Mechanisms promoting population resilience in the face of change

Wildlife are experiencing widespread changes in response to increased human impacts on their habitat. I am most interested in identifying why these changes contribute to demographic shifts that result in declining ranges and population growth rates. We use natural and manipulative experiments to test how independent changes in an organism's environment alters their behaviors and therefore contributes to larger-scale effects. We hope that these studies will contribute to allowing coexistence between humans and wildlife.

Collaborators: Kevin Fouts (Sewanee)


Headwater stream community regulation

While biotic interactions have long been a focus of ecological study of headwater stream communities, little is understood about how these interactions vary with the environmental gradients found within stream networks. These questions are particularly troubling because these communities regulate stream function and represent a community highly sensitive to climate change. We pair field-based observations with mechanistic evaluations in ex-situ experiments on headwater invertebrates and vertebrates.

Collaborators: Josh Ennen (TNACI), Jon Davenport (App State), Shawna Mitchell (TNACI)



Ecology of amphibians and reptiles on the Cumberland Plateau

While the southern Cumberland Plateau is the southern portion of the contiguous Allegheny Plateau and the southern highlands, little is known about this ecoregion. With thin, sandy soils, water is only temporary and species that occur elsewhere have adjusted to a highly ephemeral landscape. This includes different communities and habitat selection behaviors. We seek to understand how amphibians and reptiles thrive in this unusual high-elevation habitat.

Collaborator: Kevin Fouts (Sewanee), Jon Evans (Sewanee)


Ecology of diamondback terrapins on Kiawah Island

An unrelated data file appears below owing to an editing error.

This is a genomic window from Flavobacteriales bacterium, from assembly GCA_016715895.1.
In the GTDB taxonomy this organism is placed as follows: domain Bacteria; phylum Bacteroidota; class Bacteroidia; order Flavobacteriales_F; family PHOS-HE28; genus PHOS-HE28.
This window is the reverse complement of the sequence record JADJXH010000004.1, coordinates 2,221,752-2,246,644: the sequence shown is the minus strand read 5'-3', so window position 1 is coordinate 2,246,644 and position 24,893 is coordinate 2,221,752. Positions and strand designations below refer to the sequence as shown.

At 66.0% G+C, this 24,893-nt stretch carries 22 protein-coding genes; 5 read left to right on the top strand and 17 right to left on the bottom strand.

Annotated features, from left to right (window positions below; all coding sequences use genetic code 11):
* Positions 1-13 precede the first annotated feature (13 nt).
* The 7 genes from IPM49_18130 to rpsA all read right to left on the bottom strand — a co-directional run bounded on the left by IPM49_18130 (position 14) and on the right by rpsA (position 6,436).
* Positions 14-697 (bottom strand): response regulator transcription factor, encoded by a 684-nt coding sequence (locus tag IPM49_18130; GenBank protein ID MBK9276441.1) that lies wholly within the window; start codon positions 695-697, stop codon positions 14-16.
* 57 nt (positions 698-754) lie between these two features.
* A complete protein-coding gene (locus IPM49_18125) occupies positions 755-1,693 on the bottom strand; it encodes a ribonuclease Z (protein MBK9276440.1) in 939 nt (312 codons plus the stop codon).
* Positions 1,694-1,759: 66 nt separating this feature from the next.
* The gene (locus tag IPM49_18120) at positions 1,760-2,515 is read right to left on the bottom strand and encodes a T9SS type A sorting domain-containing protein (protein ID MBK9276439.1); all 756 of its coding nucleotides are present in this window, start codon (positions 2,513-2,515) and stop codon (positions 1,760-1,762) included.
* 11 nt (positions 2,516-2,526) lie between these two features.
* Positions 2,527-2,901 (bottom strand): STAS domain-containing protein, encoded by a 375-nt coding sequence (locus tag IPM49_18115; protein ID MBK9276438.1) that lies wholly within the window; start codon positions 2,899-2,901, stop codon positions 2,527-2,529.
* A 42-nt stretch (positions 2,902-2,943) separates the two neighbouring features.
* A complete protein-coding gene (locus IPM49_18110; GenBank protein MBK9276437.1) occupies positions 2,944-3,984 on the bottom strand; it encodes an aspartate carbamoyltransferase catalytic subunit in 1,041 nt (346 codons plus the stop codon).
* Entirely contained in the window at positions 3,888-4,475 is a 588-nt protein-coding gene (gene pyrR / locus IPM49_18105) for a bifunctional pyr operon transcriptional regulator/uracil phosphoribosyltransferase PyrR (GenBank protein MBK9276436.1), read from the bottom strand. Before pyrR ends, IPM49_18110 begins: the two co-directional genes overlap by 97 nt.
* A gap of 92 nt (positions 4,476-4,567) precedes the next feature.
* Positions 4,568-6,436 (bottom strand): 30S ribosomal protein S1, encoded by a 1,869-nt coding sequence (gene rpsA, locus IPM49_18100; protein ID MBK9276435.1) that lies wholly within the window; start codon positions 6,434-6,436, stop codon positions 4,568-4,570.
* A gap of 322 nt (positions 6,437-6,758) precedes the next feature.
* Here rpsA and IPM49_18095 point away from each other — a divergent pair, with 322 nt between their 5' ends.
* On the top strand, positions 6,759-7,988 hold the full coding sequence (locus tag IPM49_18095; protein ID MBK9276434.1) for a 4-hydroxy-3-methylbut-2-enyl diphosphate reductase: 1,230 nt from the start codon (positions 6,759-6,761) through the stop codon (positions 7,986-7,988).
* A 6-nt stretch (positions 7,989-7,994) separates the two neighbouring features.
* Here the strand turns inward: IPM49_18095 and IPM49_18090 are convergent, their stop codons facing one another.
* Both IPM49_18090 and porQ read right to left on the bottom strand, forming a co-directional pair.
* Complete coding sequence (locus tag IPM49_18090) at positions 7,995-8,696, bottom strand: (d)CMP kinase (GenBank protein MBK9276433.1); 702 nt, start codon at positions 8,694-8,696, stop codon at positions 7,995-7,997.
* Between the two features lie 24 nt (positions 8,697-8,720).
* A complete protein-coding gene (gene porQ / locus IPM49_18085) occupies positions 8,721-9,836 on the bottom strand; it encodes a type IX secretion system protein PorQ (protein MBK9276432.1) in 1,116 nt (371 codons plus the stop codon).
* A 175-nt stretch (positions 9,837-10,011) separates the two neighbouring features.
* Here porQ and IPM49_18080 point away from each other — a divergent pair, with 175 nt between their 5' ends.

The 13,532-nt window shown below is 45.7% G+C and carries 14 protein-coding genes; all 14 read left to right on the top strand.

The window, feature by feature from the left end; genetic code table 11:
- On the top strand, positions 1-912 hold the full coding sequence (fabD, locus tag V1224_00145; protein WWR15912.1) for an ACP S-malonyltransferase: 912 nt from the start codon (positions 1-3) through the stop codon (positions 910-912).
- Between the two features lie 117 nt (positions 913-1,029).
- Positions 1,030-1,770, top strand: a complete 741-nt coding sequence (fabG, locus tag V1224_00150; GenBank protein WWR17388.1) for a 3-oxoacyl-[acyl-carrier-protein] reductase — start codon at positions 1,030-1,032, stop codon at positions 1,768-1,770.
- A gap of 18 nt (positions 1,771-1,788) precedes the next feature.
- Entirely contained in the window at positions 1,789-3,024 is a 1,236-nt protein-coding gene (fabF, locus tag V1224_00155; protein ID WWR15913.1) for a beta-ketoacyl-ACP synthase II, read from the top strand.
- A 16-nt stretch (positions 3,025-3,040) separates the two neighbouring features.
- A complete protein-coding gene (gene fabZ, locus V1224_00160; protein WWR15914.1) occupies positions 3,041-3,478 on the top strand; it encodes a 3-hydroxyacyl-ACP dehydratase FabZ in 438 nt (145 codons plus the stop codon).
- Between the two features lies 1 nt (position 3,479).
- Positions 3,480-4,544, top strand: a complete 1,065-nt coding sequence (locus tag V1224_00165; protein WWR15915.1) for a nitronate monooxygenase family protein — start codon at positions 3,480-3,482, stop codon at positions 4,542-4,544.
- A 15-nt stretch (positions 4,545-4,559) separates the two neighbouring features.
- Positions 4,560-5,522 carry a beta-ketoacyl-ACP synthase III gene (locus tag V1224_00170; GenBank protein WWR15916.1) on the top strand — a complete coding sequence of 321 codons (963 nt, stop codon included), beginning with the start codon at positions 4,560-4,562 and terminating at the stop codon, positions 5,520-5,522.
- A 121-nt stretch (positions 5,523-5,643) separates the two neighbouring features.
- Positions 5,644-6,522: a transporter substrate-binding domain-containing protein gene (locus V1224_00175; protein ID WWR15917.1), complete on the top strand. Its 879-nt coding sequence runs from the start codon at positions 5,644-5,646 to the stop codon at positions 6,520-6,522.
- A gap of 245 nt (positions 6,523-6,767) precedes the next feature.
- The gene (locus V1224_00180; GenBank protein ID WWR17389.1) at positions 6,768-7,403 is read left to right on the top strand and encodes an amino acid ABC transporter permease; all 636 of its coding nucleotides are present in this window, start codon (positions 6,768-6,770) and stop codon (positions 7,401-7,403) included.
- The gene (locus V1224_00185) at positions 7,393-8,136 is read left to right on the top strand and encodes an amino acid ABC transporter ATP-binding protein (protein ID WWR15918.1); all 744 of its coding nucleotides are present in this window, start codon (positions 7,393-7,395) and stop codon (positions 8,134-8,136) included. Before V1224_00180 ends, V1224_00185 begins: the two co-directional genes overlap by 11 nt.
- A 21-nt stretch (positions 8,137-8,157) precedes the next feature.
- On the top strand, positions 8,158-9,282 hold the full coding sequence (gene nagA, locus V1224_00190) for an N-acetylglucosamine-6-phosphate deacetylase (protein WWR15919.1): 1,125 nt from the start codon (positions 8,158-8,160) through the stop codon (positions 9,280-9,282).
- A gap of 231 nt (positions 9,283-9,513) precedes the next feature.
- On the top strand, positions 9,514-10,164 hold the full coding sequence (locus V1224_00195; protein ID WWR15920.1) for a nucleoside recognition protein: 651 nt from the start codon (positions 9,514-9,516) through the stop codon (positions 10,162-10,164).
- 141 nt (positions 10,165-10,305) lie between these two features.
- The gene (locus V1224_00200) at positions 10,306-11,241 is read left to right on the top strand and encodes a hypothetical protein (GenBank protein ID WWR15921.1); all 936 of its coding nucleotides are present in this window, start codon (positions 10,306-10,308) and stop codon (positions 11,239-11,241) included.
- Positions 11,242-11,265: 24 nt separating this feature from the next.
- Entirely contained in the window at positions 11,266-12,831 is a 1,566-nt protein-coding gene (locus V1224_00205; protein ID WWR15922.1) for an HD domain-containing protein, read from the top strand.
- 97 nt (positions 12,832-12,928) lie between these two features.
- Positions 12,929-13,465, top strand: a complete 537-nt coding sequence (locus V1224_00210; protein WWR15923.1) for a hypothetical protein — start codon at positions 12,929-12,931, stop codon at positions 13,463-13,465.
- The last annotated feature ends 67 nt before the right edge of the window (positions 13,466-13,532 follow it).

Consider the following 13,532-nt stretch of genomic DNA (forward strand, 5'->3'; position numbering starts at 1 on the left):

Diamondback terrapins are the only estuarine turtle found in the United States, and they were a frequently harvested species until studies recognized the rapid declines they have experienced. For 37 years, the Kiawah Terrapin Project has been sampling terrapins and documenting their declines and potential recovery. We are grateful to the over 400 researchers have been involved with the project, and all the local residents that love these turtles. Current questions involve understanding their population declines and investigating mitigating mechanisms. Find out more here.

Collaborators: Whit Gibbons (UGA), Jeff Lovich (USGS), Cris Hagen (TSC), Thomas Rainwater (Clemson), Leigh Anne Harden (Benedictine), Andrew Grosse (SC DNR), Tony Mills (Spring Island Nature Center, Coastal Kingdom), Meg Hoyle (Botany Island Ecotours), Kiawah Island Naturalists



Amphibian ecology in wastewater

New wastewater treatment solutions are needed to address pharmaceutical and personal care products that remain after conventional treatment. The Sewanee Constructed Wetland is a prototype of one potential solution, but the question remains - How do amphibians fare when they live and breed in these artificial wetlands? We ask questions about carryover effects, design choices, competition, ecology, and microbiomes. 

Collaborators: Deborah McGrath (Sewanee), Donny Walker (MTSU), Kevin Fouts (Sewanee)


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Developing inclusive cultures in STEM

At Sewanee and within broader professional groups, we seek to develop more inclusive practices that welcome engagement from all. My interests lie in two major arenas - the classroom and the undergraduate research lab. 

1) STEM courses tend to promote fixed mindsets in student abilities. Small changes in approaches and how we discuss challenges can promote a more inclusive classroom that facilitates the success of all. In particular, I am interested in approaches that minimize student anxiety towards math, writing, and speaking.

2) Undergraduate research remains a high impact practice for the retention of students in STEM yet requires a selective process for which the criteria for inclusion are unclear. Developing guidelines and best practices for attracting and facilitating the success of undergraduate researchers remains one of my priorities.

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